Government looks to outsource prisoner transport

Outsourcing intended to reduce demands on prison staff and police

A prisoner transport vehicle at the Court House. - Photo: Matt Lamers

New recommendations by prison officials, based on recommendations in the 2014 Project Future report, push the idea of outsourcing prisoner transport to a private security firm.

The prisoner transport report, finalized in April and released to the public this week, states that five prison officers on average are needed to transport prisoners, taking away the manpower at Northward and Fairbanks prisons needed to keep resources like the library and rehabilitation programs open.

The report notes that the current cost for prison transport amounts to $33 an hour, but outsourcing to a private security firm could lower that cost to $18 an hour.

The report, prepared by Prisons Director Neil Lavis, notes that the outsourcing would not lead to cost savings, but instead help with the staffing challenges at the prison.

The report states, “It is important to note that if the decision is made to outsource this service, there will be no assumption of a reduction in headcount for either the Prison or Police Services.”

It continues, “The Prison Service is currently 18 Prison Officers short and therefore the staff that currently provide court and other escort duties will be redeployed to other duties/responsibilities within the Prison, specifically in the areas of offender rehabilitation, which will add value to the service being provided.”

The report explains that the outsourcing will increase costs initially, but savings would come over the long term “as there will be no need to recruit additional staff within the Prison and Police Services, which would incur a higher cost.”

In a press release this week, government said it would explore two options in an outline business case for outsourcing prisoner transport.

The first option is to hire a private company to transport prisoners to and from court. The second option adds in using the contractor for transportation for medical services as well.

The proposal envisions a new class of officer, called a “custody officer” to be trained in prisoner transport and employed by a private company. The security firm would be responsible for hiring officers and buying a vehicle suitable for prisoner transport.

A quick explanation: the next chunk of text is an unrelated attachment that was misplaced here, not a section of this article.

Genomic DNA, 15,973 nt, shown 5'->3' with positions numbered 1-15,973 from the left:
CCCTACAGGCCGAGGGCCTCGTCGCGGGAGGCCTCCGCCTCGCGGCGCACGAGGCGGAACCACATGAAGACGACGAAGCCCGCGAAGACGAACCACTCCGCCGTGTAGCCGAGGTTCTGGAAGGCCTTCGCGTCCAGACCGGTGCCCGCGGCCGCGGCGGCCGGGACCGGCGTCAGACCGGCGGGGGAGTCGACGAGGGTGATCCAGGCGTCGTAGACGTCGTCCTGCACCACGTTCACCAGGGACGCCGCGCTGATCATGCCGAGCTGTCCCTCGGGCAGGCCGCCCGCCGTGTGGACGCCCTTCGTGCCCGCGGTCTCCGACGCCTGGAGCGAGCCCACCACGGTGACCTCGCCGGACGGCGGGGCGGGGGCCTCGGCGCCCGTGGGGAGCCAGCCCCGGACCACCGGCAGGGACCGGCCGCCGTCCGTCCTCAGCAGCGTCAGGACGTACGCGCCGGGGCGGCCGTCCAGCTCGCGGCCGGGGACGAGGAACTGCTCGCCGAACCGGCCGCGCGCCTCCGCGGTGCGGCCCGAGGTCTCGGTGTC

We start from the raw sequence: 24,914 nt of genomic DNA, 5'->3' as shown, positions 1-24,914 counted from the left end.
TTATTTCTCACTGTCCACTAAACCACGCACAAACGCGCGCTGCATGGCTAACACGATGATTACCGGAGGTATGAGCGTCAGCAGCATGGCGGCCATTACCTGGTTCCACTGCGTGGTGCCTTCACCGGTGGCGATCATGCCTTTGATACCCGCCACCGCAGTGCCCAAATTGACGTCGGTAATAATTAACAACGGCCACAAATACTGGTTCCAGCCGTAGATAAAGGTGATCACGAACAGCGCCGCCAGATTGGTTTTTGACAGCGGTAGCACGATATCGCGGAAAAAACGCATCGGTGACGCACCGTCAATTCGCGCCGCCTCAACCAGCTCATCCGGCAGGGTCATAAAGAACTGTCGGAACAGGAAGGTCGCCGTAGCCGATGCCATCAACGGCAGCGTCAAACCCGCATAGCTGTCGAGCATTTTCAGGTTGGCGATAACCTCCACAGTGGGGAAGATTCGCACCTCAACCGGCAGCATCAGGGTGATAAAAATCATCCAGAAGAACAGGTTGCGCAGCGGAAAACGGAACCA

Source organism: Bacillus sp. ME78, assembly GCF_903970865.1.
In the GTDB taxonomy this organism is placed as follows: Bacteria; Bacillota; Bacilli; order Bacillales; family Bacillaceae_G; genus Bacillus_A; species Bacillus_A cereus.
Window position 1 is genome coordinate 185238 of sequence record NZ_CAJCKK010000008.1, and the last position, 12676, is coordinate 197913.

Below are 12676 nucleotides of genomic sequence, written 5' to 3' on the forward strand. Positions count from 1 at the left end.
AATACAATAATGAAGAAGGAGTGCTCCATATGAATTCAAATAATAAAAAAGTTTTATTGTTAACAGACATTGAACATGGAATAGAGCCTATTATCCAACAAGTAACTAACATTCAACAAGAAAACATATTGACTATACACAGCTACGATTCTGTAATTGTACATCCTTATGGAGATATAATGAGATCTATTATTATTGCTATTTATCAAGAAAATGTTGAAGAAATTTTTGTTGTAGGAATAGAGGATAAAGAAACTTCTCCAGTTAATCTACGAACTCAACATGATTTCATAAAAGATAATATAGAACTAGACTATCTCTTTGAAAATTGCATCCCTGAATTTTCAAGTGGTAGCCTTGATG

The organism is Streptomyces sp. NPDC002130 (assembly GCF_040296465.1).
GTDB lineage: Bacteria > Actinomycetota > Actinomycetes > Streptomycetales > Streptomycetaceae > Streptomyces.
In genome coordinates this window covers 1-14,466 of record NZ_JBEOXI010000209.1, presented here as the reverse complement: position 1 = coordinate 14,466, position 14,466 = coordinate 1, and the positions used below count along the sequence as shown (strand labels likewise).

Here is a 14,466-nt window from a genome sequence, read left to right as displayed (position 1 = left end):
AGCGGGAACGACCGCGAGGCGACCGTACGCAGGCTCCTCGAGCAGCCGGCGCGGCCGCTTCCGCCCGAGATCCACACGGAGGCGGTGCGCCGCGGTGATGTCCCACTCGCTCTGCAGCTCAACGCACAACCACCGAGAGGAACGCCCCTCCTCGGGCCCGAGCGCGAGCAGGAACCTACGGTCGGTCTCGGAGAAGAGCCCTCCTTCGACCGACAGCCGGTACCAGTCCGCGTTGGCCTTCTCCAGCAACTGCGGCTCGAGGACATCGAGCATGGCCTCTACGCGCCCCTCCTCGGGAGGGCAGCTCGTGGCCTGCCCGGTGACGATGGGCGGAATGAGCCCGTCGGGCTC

Making the argument for outsourcing transport duties, the report notes that either option “would assist with demands on Prison staff and police auxiliary, whose skills are desperately required elsewhere. Other areas of work are being neglected or are suffering as a result of these resources having to be used for escort services.”

If government accepts the proposal in an outline business case, the program would require legislative changes to make the outsourcing legal and recognize “custody officers.”

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  1. The proposal envisions a new class of officer, called a “custody officer” to be trained in prisoner transport and employed by a private company. The security firm would be responsible for hiring officers and buying a vehicle suitable for prisoner transport.

    This is a very interesting development, indeed.

    Just some months ago, the RCIPS high command came on record as saying they were suffering from a man-power shortage because of the deployment of gazzetted police officers having to carry out essential but non-policing duties, taking them away from their core duties.

    Now, the prison service is saying essentially the same thing, although, imo, prisoner transport is an essential core prison-officer duty, as is prisoner security and care.

    The option of out-sourcing prisoner transport to a private security firm is as good as any other option designed to save money for the Govt. but it raises further important questions.

    As I’ve pointed out in my comments on the RCIPS situation, the issue surrounding private security companies and employees in Cayman is one of a lack of any real authority more than any other private citizen and a lack of training in the basics skills to do the job, and a lack of any education on the laws of the jurisdiction in which the officers are working.

    To upgrade the duties of private security officers in Cayman, most of whom are foreign nationals on work permits, to carry out the duties of properly trained and authorised law-enforcement officers, that situation would have to change drastically and quickly.

    Is there any intention or plans by the CI Govt. in that respect ?

    With a lack of respect for the real authorities in Cayman already very evident, the concerns of prisoners over-powering untrained, unarmed and incompetent private security officers who have no real authority or means to stop them, and escaping custody is a real one.

    Hopefully, this plan will be given full consideration before any decisions are made that might make an already bad situation, even worse.